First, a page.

Ah, the British football fan makes friends wherever he goes, does he not?
I was living in Japan for the 2002 World Cup, and recall how the city of Sapporo behaved as it hosted the England/Argentina match. Car dealers removed display models from their forecourts. Teachers made children play indoors. Bars posted signs proclaiming No Foreigners Aloud. Some closed entirely, and others even boarded up their doors and windows.
The City of Munich, like Sapporo, has imposed a public drinking ban for this weekend, as Bayern Munich hosts British team Chelsea for the final of the European Champions League. Many publicans have shown some distatste for English visitors. Ugo Crocamo, proprietor of trendy H'ugo's bar and nightclub said, “I will have 500 Bayern fans, I don’t want Chelsea fans here.”
Chelsea supporters who wish to test his resolve should note that you'll find H'ugo's at Promenadeplatz 1 in the Altstadt, accessible from the Karlsplatz transport exchange via tram #19. That's across the street from the Bayerischer Hof, Munich's swankest hotel, who might also appreciate your custom, as would the Mandarin Oriental (Neuturmstraße 1, also on tram route #19), where your team is staying. You're welcome.
Munich police have adopted a relatively gemütlich approach to potential troublemakers. The Polizei Präesidium reached out to Chelsea fans via their club, and will hold a chummy "Fan-Talk" in the bleachers behind their block of seats, fifteen minutes before the game begins. "Conflict situations will also be resolved primarily by means of communication", says the aptly-named Deputy Commissioner Robert Kopp, "though troublemakers and offenders will be red-carded timely and consistently." Trust me, you don't want to get a taste of their consistency.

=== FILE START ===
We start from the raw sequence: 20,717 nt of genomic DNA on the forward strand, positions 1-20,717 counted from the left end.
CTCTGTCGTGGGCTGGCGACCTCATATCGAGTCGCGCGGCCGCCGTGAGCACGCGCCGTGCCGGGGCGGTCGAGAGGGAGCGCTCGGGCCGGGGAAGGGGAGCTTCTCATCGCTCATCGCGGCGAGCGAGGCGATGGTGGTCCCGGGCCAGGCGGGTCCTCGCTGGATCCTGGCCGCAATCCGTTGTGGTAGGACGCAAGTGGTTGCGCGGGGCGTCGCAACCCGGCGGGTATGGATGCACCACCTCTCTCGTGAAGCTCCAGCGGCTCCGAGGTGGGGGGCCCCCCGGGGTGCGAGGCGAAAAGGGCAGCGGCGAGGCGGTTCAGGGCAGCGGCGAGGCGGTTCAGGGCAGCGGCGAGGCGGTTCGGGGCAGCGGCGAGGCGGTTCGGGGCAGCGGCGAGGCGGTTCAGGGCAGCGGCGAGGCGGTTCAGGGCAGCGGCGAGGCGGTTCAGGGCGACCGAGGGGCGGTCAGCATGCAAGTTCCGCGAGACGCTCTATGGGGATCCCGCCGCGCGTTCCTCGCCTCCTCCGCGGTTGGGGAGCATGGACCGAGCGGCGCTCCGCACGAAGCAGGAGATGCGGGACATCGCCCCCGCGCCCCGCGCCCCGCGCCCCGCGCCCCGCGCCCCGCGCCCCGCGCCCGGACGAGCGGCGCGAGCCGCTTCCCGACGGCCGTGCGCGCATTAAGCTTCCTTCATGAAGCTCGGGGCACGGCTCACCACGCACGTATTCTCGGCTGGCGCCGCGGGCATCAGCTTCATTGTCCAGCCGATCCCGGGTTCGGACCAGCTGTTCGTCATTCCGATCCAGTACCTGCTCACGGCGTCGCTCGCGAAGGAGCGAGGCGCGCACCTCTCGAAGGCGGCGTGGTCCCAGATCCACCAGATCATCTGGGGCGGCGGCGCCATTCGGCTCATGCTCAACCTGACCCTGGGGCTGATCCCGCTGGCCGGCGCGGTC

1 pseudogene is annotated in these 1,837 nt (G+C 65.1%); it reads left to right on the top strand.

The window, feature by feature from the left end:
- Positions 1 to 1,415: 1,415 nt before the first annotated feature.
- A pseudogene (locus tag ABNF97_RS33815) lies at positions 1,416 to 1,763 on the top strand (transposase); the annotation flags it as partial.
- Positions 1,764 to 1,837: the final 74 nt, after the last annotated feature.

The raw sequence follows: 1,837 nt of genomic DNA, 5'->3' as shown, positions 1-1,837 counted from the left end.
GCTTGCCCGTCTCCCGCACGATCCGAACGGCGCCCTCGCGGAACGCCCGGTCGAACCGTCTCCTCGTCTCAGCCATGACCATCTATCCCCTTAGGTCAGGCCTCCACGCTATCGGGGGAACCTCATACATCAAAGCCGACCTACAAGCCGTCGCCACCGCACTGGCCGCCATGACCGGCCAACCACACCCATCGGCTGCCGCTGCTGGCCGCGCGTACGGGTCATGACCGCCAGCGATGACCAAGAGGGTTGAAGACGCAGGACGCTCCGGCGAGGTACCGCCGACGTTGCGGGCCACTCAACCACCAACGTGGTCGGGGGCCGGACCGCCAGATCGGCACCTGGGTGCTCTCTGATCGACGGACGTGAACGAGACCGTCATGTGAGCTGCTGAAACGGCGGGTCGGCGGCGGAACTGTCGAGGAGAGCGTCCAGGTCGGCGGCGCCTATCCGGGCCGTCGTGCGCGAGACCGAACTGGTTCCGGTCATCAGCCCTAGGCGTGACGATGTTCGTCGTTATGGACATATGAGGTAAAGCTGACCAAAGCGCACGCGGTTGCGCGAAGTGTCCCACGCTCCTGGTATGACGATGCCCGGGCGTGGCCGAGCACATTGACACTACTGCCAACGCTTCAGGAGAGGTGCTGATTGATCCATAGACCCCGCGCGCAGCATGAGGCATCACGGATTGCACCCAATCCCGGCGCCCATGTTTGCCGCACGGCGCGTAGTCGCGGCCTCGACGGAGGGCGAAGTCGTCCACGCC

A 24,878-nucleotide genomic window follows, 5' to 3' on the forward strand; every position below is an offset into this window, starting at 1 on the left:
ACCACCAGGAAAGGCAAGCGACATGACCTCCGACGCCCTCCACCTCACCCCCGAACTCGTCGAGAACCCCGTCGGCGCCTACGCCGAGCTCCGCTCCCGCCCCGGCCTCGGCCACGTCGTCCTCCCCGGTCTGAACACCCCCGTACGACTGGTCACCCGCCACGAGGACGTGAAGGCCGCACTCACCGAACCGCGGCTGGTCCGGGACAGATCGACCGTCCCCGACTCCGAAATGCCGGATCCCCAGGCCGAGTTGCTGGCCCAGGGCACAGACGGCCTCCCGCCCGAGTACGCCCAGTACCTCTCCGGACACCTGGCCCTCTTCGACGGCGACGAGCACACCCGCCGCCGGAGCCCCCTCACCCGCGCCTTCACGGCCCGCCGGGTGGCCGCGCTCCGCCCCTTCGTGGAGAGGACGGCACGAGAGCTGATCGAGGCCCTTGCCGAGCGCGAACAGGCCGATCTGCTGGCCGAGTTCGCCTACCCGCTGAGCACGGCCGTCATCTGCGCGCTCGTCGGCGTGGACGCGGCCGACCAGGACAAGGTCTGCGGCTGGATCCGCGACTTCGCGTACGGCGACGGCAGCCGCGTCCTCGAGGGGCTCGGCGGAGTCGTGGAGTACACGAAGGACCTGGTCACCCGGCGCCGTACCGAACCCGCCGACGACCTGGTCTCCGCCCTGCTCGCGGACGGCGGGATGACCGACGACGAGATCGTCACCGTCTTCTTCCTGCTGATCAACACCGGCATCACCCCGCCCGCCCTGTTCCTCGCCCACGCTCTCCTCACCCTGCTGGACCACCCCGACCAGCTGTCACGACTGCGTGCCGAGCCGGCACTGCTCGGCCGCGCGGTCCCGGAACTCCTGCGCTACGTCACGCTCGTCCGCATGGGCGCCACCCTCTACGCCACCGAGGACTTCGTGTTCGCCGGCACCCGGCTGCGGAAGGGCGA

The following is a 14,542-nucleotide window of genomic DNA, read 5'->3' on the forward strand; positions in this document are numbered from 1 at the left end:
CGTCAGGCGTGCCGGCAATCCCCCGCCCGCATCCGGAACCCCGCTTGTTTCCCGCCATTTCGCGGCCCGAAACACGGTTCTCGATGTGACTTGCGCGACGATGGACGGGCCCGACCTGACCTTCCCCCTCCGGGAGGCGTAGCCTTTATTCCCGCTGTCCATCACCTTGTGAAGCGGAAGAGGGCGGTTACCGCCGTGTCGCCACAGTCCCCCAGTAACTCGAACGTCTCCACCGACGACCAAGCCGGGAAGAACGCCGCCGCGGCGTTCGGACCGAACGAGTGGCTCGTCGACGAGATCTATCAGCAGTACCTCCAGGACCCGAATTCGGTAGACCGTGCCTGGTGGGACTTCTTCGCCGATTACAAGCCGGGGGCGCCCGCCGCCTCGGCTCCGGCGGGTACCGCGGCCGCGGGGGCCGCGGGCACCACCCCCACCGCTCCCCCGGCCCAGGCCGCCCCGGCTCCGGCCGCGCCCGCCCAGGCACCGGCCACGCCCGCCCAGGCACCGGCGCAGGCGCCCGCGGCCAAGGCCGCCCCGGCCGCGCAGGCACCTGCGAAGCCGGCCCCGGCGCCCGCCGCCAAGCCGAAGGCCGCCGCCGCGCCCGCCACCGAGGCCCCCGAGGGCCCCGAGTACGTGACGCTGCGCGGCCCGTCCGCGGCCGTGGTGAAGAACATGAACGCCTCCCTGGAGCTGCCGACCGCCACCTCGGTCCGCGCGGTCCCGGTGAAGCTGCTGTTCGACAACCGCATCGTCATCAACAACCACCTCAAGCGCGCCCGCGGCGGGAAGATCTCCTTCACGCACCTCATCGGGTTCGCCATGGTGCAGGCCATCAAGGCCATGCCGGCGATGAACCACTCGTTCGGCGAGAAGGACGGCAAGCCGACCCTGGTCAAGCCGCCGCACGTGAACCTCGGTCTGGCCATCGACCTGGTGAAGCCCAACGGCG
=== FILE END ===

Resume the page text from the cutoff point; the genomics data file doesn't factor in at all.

From our perch across the river in genteel Bogenhausen, the game won't affect us much. Except to notice that it has generated a flurry of English language in the public media.
Adidas took over the cement seats on which Müncheners cool themselves by the Stachus fountain. Banners invited fans, in English, to sit amongst each other in harmony.
Note this rotating sign on the Prinzregentenstraße. First, an English beer ad, aimed at Chelsea supporters, which reminds us that beer fuels your screams—screams of passion, screams of rage, screams of pain, screams of sorrow. I doubt that such a sentiment would be allowed in a jurisdiction where its English meaning would matter, given the restrictions on what alcohol advertising can say.
And next, the local version. Münchener Hell, under the Heavens of Bavaria. Beer drinkers here seem to behave a little like the wine drinkers our British football supporters sneer at.
Chelsea fans, take a leaf out of the Bayern München playbook. Relax a little. It's only a game.